“When the alternate residence stops working
The recourse to court appears as a limit solution that represents, it must be recognized, a failure on the part of both parents in what is their primary mission: to look out for the best interests of their children.
The alternated residence of children of separated or divorced parents is the order of the day. The Assembly of the Republic will soon resume the discussion of several party projects that aim to enshrine it as the preferred legal solution. Many children are already living in this regime, either by agreement between the parents or because a court has decided so. But what happens when the alternate residence, after having been initially established, turns out to be inadequate?
It may be, for example, that the parent moves to another city, or even abroad, thus rendering the regime unworkable. As can be understood, alternated residence implies some proximity between the residences of both parents.
Relationships between the father and mother may deteriorate to such an extent that alternating residence induces great stress and suffering in the child, as happens in cases of domestic violence. The child’s subjection to parental conflict is a very relevant traumatic event and the alternating residence may increase the exposure to this conflict, as a result of the constant interactions that it imposes on the parents.
One of the parents may not have the parental skills to take the children with them in this regime, but only for short periods of time. A parent who systematically neglects the children’s health (by not administering medication or providing treatment), or their school obligations, will not have parental skills that allow them to take care of their children for significant periods of time.
Finally, it may happen that one of the parents suffers from a physical or mental illness that prevents him or her from caring for the children.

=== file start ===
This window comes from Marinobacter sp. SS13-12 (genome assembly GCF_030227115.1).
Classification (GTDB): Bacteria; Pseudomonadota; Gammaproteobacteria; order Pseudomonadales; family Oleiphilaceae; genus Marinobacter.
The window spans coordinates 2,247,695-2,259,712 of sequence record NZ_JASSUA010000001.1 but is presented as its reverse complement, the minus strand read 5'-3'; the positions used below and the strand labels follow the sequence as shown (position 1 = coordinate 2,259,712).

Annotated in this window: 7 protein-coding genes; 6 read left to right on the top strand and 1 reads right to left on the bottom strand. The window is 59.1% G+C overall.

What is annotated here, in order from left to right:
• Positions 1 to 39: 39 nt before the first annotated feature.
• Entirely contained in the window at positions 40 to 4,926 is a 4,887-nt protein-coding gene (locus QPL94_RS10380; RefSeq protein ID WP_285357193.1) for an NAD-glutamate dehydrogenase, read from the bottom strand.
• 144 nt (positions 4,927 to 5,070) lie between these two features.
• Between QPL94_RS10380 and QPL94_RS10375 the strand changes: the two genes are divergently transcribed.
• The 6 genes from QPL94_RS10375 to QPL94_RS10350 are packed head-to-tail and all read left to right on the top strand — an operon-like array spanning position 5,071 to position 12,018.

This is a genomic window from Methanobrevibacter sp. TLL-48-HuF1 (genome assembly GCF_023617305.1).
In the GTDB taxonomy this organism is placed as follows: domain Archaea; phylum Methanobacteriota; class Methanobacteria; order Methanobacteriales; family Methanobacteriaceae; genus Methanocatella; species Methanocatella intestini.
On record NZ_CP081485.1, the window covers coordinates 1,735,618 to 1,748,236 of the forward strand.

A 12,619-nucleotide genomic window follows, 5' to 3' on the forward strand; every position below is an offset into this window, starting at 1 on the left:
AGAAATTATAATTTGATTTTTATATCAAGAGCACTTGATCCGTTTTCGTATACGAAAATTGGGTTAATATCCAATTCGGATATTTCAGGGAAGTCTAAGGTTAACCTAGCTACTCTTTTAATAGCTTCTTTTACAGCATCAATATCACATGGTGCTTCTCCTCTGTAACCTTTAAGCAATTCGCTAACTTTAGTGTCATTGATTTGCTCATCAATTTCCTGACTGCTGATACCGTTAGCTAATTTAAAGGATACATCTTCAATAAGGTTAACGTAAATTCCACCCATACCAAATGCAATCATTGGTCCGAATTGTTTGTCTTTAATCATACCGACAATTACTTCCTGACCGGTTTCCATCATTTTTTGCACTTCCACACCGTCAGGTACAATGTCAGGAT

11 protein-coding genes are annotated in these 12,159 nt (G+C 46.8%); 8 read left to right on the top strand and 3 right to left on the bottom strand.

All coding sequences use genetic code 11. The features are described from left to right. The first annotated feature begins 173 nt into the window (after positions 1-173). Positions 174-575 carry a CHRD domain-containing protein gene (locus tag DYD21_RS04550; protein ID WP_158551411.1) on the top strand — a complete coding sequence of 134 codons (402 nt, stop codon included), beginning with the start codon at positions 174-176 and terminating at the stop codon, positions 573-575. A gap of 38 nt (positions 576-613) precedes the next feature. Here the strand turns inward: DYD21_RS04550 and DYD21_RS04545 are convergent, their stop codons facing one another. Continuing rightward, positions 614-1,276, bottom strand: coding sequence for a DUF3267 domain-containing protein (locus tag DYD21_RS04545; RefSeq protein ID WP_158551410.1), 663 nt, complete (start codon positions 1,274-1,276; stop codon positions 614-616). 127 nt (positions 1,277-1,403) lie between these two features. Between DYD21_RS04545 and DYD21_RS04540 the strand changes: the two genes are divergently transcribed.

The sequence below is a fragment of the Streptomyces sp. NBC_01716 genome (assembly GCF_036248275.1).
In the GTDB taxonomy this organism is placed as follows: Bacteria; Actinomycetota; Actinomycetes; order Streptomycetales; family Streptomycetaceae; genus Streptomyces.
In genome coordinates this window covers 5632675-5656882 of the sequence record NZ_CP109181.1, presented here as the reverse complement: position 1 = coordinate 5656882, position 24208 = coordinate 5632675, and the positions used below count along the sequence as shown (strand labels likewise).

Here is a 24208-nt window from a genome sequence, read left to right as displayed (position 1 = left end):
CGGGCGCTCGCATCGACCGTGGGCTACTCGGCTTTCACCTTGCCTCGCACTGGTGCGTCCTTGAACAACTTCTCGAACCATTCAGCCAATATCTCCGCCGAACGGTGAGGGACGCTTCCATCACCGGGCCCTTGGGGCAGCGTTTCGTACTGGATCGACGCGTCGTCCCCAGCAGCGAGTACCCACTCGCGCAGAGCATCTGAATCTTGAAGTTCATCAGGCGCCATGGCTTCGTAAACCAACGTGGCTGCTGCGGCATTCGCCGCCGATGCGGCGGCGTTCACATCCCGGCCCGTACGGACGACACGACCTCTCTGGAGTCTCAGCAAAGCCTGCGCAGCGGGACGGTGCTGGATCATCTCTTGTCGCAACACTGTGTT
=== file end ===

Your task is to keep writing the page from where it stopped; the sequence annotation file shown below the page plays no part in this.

In these cases, in which alternating residence is no longer in the best interests of the children, what solutions can there be?
When it comes to children, of course, the first solution must be found by the parents themselves. No one, in fact, is in a better position to decide the children’s future than their closest relatives. Such an agreement should provide for a residence regime in a way that best suits the new circumstances.
If the parents cannot agree on the child’s residency arrangements on their own, they can resort to family mediation. In this case, the parents are assisted by a professional, the mediator, whose mission is to facilitate dialogue between the parties and facilitate consensus.
Once the parents have decided on the change, it must be formalized in a written agreement and homologated by a Civil Registrar, after a positive opinion from the Public Ministry.
In the event, however, that the parents cannot reach an agreement, with or without the use of mediation, the solution will have to be taken by the family and children’s court. Once the regime of alternated residence is found to be inadequate, the sentence will establish a regime of exclusive residence whereby the child resides mostly with one of the parents and cohabits with the other according to a predefined schedule.
Alternate residence presupposes a minimum of requirements necessary for its operation. If any of these requirements cease to exist over time, the parents should, in good faith, try to find another consensual solution. Recourse to court is, therefore, a limit solution which represents, it must be recognized, a failure on the part of both parents in what is their primary mission: to look out for the best interests of their children.”